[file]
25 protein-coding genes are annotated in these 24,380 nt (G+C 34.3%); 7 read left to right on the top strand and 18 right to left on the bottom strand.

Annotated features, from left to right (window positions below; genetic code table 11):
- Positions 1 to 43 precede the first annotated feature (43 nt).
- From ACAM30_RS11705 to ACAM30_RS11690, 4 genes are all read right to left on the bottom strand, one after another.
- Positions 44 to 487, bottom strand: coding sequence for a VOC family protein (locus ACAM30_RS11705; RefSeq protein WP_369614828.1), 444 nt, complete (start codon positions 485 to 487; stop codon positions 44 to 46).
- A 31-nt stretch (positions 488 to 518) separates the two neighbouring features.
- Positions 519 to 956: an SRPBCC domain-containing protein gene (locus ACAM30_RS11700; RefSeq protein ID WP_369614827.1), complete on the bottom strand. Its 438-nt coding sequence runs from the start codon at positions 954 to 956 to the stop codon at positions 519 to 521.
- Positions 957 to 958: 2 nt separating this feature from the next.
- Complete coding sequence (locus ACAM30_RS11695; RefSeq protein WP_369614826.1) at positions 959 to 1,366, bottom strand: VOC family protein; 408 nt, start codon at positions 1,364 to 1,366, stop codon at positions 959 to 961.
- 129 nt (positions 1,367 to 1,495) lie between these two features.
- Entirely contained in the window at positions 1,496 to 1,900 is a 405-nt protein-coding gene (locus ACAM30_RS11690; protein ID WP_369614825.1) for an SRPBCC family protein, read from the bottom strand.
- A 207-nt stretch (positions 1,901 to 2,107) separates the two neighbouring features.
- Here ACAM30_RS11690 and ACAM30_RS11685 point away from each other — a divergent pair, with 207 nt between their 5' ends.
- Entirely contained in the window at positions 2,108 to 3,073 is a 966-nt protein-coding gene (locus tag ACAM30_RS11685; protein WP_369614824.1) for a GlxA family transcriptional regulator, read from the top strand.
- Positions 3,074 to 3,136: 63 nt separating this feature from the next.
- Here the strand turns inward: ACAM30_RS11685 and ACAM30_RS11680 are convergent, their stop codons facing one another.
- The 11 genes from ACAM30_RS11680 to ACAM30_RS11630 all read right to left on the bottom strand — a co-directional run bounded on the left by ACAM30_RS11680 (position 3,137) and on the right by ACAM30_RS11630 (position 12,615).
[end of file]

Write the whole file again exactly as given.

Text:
25 protein-coding genes are annotated in these 24,380 nt (G+C 34.3%); 7 read left to right on the top strand and 18 right to left on the bottom strand.

Annotated features, from left to right (window positions below; genetic code table 11):
- Positions 1 to 43 precede the first annotated feature (43 nt).
- From ACAM30_RS11705 to ACAM30_RS11690, 4 genes are all read right to left on the bottom strand, one after another.
- Positions 44 to 487, bottom strand: coding sequence for a VOC family protein (locus ACAM30_RS11705; RefSeq protein WP_369614828.1), 444 nt, complete (start codon positions 485 to 487; stop codon positions 44 to 46).
- A 31-nt stretch (positions 488 to 518) separates the two neighbouring features.
- Positions 519 to 956: an SRPBCC domain-containing protein gene (locus ACAM30_RS11700; RefSeq protein ID WP_369614827.1), complete on the bottom strand. Its 438-nt coding sequence runs from the start codon at positions 954 to 956 to the stop codon at positions 519 to 521.
- Positions 957 to 958: 2 nt separating this feature from the next.
- Complete coding sequence (locus ACAM30_RS11695; RefSeq protein WP_369614826.1) at positions 959 to 1,366, bottom strand: VOC family protein; 408 nt, start codon at positions 1,364 to 1,366, stop codon at positions 959 to 961.
- 129 nt (positions 1,367 to 1,495) lie between these two features.
- Entirely contained in the window at positions 1,496 to 1,900 is a 405-nt protein-coding gene (locus ACAM30_RS11690; protein ID WP_369614825.1) for an SRPBCC family protein, read from the bottom strand.
- A 207-nt stretch (positions 1,901 to 2,107) separates the two neighbouring features.
- Here ACAM30_RS11690 and ACAM30_RS11685 point away from each other — a divergent pair, with 207 nt between their 5' ends.
- Entirely contained in the window at positions 2,108 to 3,073 is a 966-nt protein-coding gene (locus tag ACAM30_RS11685; protein WP_369614824.1) for a GlxA family transcriptional regulator, read from the top strand.
- Positions 3,074 to 3,136: 63 nt separating this feature from the next.
- Here the strand turns inward: ACAM30_RS11685 and ACAM30_RS11680 are convergent, their stop codons facing one another.
- The 11 genes from ACAM30_RS11680 to ACAM30_RS11630 all read right to left on the bottom strand — a co-directional run bounded on the left by ACAM30_RS11680 (position 3,137) and on the right by ACAM30_RS11630 (position 12,615).